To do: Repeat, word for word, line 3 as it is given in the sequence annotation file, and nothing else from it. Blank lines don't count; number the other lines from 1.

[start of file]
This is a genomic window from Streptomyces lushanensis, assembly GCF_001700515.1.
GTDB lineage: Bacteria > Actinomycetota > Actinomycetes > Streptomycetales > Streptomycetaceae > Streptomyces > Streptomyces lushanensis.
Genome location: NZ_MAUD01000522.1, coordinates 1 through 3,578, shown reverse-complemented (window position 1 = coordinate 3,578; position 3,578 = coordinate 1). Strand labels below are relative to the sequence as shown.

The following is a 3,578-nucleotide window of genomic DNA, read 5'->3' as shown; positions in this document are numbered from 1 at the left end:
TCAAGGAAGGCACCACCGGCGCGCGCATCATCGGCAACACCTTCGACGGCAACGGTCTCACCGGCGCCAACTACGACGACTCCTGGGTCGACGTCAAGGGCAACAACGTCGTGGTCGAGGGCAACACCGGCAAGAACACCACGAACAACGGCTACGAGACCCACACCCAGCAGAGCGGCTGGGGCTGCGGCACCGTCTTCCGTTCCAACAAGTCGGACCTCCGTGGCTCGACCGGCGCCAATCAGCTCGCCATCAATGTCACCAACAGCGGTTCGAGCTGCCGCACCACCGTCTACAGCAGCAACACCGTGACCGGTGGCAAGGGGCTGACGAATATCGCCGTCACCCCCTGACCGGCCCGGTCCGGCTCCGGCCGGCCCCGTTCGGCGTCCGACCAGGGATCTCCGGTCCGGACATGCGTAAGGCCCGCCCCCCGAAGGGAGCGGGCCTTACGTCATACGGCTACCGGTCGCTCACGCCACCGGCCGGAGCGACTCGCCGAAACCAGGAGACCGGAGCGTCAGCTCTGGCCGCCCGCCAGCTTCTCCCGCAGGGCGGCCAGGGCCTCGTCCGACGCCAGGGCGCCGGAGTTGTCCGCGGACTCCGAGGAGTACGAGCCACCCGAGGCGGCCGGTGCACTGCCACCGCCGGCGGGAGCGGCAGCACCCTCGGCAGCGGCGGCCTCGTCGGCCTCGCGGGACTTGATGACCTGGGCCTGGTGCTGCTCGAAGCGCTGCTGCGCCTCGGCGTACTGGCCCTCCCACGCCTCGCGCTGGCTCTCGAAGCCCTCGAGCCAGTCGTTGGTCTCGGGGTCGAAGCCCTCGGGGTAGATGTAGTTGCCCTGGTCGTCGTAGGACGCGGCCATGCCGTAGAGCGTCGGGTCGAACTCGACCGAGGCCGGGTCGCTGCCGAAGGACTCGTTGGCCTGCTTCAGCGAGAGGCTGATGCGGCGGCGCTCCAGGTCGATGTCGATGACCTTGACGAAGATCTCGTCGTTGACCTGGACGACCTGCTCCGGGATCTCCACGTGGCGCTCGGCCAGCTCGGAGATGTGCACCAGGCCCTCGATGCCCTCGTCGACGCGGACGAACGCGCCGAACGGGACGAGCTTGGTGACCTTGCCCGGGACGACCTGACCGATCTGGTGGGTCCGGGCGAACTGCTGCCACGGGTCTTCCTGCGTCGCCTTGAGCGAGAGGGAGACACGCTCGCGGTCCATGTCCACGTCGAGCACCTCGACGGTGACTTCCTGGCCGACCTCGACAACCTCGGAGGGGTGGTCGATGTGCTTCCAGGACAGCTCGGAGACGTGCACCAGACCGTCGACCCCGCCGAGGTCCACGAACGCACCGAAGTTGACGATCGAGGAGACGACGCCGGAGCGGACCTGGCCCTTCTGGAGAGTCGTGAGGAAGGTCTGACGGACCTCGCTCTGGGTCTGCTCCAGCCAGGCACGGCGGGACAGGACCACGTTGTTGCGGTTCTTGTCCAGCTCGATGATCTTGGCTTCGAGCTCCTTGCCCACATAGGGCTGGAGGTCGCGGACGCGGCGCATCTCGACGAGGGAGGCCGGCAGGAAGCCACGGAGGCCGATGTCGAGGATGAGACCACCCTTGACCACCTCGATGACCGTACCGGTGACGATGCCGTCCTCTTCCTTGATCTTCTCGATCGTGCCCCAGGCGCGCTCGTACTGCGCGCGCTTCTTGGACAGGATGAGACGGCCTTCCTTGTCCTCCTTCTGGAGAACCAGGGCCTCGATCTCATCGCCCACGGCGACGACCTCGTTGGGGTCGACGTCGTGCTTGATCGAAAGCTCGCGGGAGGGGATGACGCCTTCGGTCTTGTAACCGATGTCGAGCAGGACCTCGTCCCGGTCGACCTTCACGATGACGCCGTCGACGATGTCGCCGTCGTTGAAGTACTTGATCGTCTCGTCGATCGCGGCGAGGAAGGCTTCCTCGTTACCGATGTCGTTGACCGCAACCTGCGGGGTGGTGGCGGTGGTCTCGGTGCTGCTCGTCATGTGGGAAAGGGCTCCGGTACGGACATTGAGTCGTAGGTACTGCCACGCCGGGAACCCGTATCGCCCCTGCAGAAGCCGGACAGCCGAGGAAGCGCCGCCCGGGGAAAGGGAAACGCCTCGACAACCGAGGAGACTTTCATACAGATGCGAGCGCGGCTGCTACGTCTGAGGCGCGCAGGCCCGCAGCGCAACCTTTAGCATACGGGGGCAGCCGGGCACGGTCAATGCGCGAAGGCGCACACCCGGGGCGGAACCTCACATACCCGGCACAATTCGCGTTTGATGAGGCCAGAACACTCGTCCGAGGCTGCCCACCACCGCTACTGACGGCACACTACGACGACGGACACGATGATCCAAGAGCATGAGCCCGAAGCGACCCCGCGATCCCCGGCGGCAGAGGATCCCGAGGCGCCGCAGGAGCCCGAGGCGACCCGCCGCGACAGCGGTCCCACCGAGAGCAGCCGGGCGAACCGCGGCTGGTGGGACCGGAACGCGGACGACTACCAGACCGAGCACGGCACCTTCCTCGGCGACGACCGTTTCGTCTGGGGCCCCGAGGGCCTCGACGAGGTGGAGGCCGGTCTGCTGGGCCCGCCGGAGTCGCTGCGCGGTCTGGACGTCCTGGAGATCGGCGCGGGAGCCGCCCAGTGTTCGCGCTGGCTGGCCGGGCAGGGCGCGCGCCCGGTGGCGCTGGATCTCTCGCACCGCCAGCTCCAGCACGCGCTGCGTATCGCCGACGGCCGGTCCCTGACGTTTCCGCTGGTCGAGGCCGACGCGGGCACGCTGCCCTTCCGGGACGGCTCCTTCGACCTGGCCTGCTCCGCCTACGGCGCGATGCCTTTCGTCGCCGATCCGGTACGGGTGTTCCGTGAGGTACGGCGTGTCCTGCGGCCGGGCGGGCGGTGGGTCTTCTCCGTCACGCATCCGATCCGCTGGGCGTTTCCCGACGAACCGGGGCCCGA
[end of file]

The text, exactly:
Genome location: NZ_MAUD01000522.1, coordinates 1 through 3,578, shown reverse-complemented (window position 1 = coordinate 3,578; position 3,578 = coordinate 1). Strand labels below are relative to the sequence as shown.